Introduction to Smart Cities: Page 10 of 14

Thu, 2015-10-29 18:38 -- Jon DeKeles
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Lack of financing. Tax revenues are shrinking in many cities, making infrastructure projects increasingly difficult to finance. In fact, some cities have been forced to implement austerity measures – such as furloughing employees one day a month or cutting back on travel and discretionary expenses. Yet if those cities remain old-fashioned while others modernize, they will suffer even more, since cities must now compete globally. Fortunately, new financial models are emerging. And payment innovations like e-Procurement or electronic benefits can help cities reduce costs and free up money to invest in infrastructure and other improvements. Some of them require little or no upfront capital from the city. Instead, the city “rents” its solution as it goes. And performance contracts and shared revenue models between the city and solution vendors provide cities with attractive financing solutions. What’s more, many smart city solutions have a rapid payback so that they save money over the long run. In many cases, the technology can actually improve the city’s economic return.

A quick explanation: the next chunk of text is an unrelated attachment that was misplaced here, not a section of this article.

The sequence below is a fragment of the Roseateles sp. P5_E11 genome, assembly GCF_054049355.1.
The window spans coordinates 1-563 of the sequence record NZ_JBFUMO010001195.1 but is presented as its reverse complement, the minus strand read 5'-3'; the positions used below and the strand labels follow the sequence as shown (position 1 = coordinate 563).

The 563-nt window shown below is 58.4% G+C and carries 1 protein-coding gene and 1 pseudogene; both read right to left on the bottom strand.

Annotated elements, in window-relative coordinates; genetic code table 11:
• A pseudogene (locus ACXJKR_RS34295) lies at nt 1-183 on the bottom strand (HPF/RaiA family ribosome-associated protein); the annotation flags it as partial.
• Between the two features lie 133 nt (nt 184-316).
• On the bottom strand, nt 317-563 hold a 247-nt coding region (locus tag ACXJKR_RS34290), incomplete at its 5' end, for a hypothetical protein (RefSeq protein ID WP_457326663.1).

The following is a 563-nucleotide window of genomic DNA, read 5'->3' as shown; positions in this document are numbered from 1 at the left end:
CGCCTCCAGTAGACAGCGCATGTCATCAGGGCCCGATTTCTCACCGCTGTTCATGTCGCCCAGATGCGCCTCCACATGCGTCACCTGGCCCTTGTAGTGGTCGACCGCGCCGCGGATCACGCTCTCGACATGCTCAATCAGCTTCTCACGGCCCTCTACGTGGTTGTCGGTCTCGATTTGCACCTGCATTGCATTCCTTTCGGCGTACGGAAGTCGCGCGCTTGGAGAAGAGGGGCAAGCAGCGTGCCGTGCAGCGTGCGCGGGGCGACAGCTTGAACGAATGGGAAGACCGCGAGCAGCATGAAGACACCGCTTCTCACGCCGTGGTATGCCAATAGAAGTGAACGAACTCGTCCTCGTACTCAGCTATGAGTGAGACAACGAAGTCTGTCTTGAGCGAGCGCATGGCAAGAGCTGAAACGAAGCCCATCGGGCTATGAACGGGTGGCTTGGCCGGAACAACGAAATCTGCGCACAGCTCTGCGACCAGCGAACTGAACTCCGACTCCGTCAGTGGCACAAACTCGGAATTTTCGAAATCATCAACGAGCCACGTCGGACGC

A new view of city apps.
Early city applications were inward-facing and intended just for city employees. Today, more and more cities are producing outward-facing apps.  For example, to get citizens involved in cleaning up London before the 2012 Summer Olympics, the city worked with Council member Microsoft on the Love Clean London portal (above) and companion  mobile app that gave citizens an easy way to alert authorities to litter and graffiti by texting or uploading images. It’s still being used today. 
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